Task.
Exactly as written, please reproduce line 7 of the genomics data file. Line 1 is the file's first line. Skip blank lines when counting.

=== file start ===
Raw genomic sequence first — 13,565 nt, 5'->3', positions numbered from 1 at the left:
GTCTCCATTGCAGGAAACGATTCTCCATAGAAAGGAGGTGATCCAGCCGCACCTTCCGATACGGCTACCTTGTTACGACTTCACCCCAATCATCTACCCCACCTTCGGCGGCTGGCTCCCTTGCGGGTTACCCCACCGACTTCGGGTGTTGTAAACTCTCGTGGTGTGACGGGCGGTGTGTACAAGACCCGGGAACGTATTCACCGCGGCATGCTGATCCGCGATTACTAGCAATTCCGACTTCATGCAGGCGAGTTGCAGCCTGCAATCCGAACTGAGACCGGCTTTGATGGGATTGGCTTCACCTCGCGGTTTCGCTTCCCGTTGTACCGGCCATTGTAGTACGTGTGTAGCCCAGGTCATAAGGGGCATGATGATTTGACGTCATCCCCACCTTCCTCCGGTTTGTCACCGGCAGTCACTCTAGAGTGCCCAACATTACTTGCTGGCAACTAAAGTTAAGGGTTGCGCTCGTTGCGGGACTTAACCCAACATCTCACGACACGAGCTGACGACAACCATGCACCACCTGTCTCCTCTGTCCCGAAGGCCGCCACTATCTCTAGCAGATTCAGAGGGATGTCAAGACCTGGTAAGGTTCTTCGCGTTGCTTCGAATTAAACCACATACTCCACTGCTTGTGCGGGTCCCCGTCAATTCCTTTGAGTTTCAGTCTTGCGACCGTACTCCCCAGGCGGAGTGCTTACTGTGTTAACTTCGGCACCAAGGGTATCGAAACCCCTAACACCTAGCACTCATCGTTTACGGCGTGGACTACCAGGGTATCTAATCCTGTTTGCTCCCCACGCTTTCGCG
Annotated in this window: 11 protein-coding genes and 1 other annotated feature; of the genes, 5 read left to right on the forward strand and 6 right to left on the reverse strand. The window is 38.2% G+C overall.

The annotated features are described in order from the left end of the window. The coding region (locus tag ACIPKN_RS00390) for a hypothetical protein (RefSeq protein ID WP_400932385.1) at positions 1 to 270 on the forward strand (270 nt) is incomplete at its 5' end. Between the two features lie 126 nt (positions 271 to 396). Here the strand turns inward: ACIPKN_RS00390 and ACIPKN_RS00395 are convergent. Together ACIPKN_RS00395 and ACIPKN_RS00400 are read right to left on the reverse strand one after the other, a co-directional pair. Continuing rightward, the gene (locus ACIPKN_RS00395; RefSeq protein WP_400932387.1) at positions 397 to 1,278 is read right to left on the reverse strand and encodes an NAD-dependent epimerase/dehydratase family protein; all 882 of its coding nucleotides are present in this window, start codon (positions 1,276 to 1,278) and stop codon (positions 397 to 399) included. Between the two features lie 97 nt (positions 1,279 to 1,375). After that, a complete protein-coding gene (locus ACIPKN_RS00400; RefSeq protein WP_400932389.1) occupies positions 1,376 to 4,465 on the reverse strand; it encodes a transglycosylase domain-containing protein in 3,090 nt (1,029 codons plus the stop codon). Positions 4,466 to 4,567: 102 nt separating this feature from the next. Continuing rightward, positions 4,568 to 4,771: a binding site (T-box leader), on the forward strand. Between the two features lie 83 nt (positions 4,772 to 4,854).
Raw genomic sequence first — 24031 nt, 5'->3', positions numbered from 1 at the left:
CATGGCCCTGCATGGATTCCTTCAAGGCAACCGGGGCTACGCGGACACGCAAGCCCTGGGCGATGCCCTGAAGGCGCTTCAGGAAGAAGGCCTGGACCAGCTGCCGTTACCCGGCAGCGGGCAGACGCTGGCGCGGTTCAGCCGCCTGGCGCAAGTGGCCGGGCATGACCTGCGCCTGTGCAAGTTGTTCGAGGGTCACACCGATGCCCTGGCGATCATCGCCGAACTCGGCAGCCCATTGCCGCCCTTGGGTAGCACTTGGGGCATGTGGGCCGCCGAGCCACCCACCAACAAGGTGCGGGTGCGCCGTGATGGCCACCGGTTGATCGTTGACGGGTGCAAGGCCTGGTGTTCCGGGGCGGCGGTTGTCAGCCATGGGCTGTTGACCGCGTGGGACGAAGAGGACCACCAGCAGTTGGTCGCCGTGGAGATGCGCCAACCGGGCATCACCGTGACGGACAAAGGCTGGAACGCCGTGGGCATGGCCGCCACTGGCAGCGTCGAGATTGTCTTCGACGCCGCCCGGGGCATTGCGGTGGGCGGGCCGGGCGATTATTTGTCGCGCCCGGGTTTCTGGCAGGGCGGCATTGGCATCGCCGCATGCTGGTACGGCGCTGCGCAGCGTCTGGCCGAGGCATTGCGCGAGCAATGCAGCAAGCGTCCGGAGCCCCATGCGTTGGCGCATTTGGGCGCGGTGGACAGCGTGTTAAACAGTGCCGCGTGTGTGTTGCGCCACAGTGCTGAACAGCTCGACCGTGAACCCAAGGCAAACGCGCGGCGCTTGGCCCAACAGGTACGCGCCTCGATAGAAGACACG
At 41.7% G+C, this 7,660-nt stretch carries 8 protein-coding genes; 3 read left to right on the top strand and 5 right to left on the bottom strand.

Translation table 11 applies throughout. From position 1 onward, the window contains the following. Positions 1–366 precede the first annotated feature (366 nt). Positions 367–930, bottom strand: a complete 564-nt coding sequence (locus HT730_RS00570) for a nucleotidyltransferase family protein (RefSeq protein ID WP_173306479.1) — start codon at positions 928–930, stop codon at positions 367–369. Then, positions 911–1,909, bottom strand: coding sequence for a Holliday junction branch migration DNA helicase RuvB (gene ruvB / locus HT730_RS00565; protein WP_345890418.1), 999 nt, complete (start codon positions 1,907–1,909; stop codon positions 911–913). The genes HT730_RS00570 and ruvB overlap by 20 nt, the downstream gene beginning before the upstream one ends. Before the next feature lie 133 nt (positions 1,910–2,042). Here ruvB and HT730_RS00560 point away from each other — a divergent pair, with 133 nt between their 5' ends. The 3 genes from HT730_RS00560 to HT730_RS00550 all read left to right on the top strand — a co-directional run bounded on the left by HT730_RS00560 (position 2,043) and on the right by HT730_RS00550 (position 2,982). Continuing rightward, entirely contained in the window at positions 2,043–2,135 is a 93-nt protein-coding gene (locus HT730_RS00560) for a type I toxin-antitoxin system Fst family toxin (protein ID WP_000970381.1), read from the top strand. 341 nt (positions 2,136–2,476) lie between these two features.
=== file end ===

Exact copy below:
At 41.7% G+C, this 7,660-nt stretch carries 8 protein-coding genes; 3 read left to right on the top strand and 5 right to left on the bottom strand.